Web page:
Michael Camuñez of Monarch Global Strategies, an organization which works on public advocacy in the Mexican government presented a wrap up of the work done so far. Monarch has been retained by the city on the issue of water contamination. “To solve a problem like this, it comes down to political will…this problem has been around for so long,” he said. Camuñez pointed out that although the lawsuit has brought attention to the problem the ultimate resolution will be through government intervention at the federal level. “Our focus is how do we help the city break through to harness the political will,” he said. Monarch has been able to reach the Mexican president. “He committed to us this is going to be a top priority,” he said. Monarch Global Strategies has been around for 20 years and was founded by former US Ambassador Jim Jones. Camuñez was an assistant secretary of commerce under President Obama and as part of his responsibilities at Monarch he manages bilateral economic relations with Mexico. “We have deep connectivity with the Mexican government and bring American companies and development to Mexico,” he explained. “When we speak they trust we know and have the best interest of both countries. We’ve reached the president and engaged his cabinet and we are pleased to say we had successful meetings with different foreign ministries.” Camuñez also said that despite the tensions between the two countries at the moment the issue of contamination has been elevated to the top two priority. He pointed out that Monarch wants to make sure all issues are addressed as well as reach short and long term solutions. Monarch representatives have also met with Governor Newsom and he was receptive and has a “strong support for this to be part of a bi-lateral agenda.” Camuñez said that Monarch will also look at opportunity in the private sector to use the waste water to be recycled, reused or rerouted for agricultural uses as part of long and short term solutions.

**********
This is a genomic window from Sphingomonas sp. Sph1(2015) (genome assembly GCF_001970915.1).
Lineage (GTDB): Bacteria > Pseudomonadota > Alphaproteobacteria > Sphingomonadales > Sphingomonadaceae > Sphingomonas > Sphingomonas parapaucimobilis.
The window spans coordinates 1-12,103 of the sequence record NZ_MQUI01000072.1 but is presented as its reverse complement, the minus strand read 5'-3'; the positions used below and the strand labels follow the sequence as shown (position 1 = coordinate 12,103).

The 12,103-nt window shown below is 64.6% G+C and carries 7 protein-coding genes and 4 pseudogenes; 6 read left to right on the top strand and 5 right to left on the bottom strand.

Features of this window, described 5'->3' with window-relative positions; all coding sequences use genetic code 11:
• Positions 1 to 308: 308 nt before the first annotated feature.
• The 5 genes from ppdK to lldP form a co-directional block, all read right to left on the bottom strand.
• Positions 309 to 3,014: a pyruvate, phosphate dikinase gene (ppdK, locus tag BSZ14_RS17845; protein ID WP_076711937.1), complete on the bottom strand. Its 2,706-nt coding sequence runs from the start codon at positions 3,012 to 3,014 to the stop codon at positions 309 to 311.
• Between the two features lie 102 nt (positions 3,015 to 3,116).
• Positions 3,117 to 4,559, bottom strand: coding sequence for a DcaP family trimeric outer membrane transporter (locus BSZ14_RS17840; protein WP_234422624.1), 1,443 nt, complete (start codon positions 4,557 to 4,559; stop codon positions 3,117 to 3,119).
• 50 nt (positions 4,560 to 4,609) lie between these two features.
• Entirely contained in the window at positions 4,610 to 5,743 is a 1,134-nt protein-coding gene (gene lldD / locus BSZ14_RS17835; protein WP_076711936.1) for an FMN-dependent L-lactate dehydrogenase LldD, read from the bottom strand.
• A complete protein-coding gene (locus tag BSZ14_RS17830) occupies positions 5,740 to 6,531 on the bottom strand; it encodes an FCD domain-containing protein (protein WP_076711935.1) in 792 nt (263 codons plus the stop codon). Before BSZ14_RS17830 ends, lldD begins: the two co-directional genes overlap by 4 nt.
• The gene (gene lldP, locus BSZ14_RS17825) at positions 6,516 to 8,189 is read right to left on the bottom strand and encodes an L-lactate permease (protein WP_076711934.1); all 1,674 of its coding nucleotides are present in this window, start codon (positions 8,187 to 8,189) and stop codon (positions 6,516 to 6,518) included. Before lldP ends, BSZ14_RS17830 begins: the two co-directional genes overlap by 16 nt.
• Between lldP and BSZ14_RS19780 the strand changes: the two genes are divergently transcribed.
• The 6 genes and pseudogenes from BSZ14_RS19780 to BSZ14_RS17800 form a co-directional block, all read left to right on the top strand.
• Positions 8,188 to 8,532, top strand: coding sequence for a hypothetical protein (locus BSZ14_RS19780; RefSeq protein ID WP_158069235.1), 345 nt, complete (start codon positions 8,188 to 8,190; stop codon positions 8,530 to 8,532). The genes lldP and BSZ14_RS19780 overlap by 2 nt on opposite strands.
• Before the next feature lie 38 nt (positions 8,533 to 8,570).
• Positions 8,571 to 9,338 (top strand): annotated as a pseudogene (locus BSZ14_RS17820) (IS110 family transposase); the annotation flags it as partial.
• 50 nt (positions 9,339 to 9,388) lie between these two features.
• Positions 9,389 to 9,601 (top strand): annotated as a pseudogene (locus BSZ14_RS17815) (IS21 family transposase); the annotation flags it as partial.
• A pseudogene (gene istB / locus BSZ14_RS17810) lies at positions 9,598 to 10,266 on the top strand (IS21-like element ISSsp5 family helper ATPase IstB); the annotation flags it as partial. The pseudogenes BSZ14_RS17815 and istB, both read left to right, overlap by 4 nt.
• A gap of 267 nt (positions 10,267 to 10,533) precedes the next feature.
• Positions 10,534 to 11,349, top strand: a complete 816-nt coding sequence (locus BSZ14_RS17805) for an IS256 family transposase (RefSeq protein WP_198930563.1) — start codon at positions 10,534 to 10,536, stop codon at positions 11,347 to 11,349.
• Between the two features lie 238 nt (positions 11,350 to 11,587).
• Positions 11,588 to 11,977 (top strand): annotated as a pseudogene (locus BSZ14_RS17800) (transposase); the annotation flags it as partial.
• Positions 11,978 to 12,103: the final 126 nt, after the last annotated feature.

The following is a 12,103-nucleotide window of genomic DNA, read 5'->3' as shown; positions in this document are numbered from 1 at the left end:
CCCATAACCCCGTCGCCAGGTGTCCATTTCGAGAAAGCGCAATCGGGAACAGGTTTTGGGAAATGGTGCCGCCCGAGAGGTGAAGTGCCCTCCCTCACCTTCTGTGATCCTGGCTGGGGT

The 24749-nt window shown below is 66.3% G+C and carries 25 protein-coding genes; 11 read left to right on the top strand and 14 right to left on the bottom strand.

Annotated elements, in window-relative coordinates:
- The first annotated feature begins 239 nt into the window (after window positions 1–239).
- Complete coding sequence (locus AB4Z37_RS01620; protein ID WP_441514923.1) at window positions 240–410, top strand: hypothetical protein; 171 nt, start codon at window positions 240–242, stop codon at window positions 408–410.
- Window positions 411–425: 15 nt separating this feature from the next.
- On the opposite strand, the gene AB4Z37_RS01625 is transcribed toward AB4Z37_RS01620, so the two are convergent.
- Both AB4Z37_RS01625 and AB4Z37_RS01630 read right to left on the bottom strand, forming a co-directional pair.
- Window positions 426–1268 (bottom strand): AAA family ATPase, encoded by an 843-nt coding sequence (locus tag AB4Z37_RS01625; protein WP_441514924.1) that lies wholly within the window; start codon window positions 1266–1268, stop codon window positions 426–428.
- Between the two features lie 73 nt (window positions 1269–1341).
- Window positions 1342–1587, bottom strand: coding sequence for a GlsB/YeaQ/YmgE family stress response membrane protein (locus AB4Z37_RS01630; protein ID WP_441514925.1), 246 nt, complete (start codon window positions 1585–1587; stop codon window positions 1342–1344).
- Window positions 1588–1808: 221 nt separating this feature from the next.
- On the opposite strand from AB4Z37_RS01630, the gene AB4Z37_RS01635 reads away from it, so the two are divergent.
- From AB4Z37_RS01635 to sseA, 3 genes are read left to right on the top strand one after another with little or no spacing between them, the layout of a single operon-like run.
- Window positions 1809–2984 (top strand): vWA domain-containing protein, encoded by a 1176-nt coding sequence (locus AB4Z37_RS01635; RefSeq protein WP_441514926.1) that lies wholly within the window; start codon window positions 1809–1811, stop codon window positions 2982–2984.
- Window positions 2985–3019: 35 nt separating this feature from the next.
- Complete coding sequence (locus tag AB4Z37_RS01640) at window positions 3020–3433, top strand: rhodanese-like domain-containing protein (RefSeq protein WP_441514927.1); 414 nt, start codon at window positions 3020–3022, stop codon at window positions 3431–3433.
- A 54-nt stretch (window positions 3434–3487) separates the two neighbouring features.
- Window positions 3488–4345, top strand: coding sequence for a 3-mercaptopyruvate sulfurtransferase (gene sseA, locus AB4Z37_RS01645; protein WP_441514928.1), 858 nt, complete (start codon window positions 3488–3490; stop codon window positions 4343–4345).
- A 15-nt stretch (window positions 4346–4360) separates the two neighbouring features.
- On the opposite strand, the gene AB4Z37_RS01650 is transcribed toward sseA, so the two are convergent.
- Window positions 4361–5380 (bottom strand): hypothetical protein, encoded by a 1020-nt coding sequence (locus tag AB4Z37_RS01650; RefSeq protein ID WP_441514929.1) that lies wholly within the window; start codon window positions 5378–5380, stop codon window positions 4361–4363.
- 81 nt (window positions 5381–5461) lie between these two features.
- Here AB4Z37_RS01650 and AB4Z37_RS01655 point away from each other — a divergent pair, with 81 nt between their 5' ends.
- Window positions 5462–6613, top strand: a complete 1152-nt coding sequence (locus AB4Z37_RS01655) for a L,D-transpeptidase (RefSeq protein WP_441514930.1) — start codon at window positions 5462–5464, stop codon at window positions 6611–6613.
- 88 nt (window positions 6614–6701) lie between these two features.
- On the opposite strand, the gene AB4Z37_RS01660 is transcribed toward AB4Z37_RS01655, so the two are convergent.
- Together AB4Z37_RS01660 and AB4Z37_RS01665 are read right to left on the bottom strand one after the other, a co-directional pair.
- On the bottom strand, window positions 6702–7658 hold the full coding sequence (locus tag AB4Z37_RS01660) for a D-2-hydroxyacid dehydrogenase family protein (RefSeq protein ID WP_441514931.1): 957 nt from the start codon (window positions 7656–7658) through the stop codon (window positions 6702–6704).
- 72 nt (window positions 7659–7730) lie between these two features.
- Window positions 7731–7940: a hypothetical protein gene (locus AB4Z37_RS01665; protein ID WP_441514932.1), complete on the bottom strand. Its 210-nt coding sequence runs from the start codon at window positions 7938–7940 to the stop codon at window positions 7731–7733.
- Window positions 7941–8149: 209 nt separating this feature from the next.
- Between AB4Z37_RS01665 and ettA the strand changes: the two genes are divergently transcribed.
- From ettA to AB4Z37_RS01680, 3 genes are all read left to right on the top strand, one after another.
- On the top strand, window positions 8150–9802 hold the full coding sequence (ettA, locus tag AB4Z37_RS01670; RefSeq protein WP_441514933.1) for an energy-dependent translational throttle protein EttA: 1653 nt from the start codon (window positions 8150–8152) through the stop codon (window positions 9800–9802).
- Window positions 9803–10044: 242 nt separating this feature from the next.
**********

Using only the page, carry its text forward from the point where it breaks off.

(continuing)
The next city council meeting will be held June 19 at 6 p.m. in the Council Chambers at 825 Imperial Beach Boulevard.